She walks this path every day…
A Covid Lockdown home residency over 6 weeks, by
exploring the interweaving of body and the physical terrain of home.
inside and out
melding movement, performance and visual art
A Seeds Dispersed project, funded by Groundwork Pro, Cardiff
Project mentor Mandy Lane.
6 images: I called my project 'She walks this path every day' as it implies familiar routes and routines at home. What I am fascinated by is how there is no one time that is the same as another, whether across the yard or along paths through the forest, every time you are a newly emerging bundle of experience, you are always a different person from the last time...So, in these scenes, these materials, life's processes rising and falling, there's impermanence. I am researching a new way of understanding and experiencing space, form and change. Rather than thinking in a dualist way and fixing on the dancer’s moves/the line drawn in space as the primary focus, I use instinctive physical dialoque with the textural world around me to reveal the indeterminacy of form. I play with the dynamic of movement and stillness, using body and haphazardly made costume as objects and imbuing natural and cultural objects, loose parts unearthed from the land, with new, unfixed, vivid contextual meaning. I build and inhabit textural environments and situations mirroring processes of nature including decay and transformation, and perhaps capture some of the inner feelings of aspiration, futility, yearning, loss that we encounter when opening to that indeterminate space.
For me, the beginning is about connecting with spaciousness in the body, orientation to omni-directional possibility and the implications of this….listening, and seeing what’s occuring inside and around you, responding to found materials and beginning to shape and shift the relationship between the living body and the space. I love this quote from Chogyam Trungpa: “[Space] is not blank or vacant but it accommodates everything. It has the quality of wakefulness, the quality of delight, and the quality of brilliance. …. We can actually walk, dance, kick, and stretch ourselves in that atmosphere. There’s lots of room, lots of freedom, also a sense of wakefulness.” These new forms came about from improvising with materials I found lying about, accumulating into shifting spatial relationships with each other and myself.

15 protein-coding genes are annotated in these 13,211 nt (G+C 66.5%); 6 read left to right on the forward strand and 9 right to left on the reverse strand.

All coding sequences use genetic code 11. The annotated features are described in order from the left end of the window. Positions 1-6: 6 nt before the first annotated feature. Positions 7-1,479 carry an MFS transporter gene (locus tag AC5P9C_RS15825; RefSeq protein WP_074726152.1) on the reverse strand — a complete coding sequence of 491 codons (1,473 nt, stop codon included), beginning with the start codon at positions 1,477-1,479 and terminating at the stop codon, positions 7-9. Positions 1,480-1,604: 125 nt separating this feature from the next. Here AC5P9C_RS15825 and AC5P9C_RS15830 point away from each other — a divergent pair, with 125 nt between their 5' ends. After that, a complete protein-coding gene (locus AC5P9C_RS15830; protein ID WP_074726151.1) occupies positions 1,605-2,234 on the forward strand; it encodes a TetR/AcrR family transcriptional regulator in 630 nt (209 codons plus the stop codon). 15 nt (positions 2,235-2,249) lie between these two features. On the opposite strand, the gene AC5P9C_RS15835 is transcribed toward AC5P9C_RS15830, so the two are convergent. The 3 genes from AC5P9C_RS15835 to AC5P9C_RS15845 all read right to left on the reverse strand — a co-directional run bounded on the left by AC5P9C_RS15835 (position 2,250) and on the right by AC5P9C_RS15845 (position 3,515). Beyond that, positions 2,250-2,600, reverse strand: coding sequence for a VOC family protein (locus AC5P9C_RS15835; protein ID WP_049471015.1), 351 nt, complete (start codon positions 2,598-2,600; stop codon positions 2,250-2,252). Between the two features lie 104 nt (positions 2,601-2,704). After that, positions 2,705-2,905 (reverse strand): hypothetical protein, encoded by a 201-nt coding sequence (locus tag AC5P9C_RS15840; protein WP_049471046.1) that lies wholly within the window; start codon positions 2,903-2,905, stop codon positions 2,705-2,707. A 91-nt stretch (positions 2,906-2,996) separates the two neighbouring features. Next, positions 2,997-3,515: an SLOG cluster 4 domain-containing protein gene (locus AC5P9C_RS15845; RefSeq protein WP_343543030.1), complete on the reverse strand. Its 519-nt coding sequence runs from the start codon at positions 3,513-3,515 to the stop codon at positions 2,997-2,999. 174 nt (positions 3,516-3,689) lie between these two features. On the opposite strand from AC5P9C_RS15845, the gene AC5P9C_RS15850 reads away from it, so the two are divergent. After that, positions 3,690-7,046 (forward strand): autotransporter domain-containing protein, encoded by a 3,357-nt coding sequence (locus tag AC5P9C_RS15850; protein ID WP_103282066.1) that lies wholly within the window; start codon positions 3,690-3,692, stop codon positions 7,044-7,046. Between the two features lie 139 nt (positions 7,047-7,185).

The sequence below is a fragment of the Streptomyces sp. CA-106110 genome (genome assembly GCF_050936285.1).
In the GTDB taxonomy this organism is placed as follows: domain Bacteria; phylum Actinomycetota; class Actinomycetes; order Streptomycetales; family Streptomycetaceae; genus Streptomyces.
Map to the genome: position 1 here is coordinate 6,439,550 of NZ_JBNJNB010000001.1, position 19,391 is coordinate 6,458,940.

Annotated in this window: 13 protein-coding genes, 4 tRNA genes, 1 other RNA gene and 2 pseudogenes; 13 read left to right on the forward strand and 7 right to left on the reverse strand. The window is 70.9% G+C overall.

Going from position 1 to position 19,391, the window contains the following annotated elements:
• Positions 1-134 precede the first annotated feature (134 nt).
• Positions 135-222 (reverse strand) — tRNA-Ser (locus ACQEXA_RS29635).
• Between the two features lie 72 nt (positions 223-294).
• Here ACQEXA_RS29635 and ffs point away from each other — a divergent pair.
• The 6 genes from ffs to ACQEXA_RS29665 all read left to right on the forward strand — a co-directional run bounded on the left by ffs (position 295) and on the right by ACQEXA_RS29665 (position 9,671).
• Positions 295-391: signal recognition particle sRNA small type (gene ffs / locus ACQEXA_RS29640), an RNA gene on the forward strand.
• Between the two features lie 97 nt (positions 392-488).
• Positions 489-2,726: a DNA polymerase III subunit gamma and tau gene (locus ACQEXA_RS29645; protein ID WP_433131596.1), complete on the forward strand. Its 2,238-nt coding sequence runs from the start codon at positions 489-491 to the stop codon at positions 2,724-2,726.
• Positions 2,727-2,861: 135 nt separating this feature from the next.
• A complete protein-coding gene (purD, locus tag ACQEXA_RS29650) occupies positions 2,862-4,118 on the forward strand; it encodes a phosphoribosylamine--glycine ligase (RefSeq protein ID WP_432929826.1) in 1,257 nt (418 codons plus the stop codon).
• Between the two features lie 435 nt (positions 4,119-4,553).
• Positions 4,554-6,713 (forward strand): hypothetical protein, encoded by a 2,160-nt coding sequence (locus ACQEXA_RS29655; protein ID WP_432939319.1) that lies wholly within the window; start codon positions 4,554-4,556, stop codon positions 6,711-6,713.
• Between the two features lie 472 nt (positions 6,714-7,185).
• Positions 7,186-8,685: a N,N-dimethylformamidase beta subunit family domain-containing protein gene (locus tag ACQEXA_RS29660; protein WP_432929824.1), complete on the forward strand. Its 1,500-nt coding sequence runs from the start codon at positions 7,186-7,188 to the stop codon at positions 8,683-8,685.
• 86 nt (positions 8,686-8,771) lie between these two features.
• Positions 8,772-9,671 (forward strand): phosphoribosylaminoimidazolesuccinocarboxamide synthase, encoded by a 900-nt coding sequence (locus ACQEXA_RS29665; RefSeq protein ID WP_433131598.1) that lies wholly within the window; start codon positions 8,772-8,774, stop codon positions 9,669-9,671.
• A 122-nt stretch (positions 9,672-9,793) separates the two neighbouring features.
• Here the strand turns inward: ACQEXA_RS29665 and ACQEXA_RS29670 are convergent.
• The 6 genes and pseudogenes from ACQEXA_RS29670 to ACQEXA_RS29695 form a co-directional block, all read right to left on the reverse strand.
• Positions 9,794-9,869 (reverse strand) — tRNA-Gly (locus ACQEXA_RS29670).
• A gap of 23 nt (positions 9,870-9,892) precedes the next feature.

Here I was exploring, in different ways, the feeling of agency in creation, ordering the world, making and un-making, order and disorder....connection and dis-connection. Dancing in the boots (to the fantastic rendition of Sugarman by Ava Molleson) I felt something rising about being miles apart, alone, fucking far away from everything, unable to cross that gap, the abyss between us.
In this one, I drew up some very old 'tools' from the barns, covered not only in cobwebs and woodworm but layers of paint, markings of different ages. I liked the towering presences, made of trees, and went on a journey to explore the changing relationships between my living body and the slow living materials in space, with the bell of time sounding in the space....
This one followed on from dances of mark-making developing into playing and making with used packaging paper, tissue that elegant clothes come in. The precariousness of the material brought up images of vanity and saving face as well as a search for grace - is it an add-on, or not? Accompanied by Tom Waits, the dance also became a kind of tug between the agelessness in dreaming and the gaping reality of the disappearing years.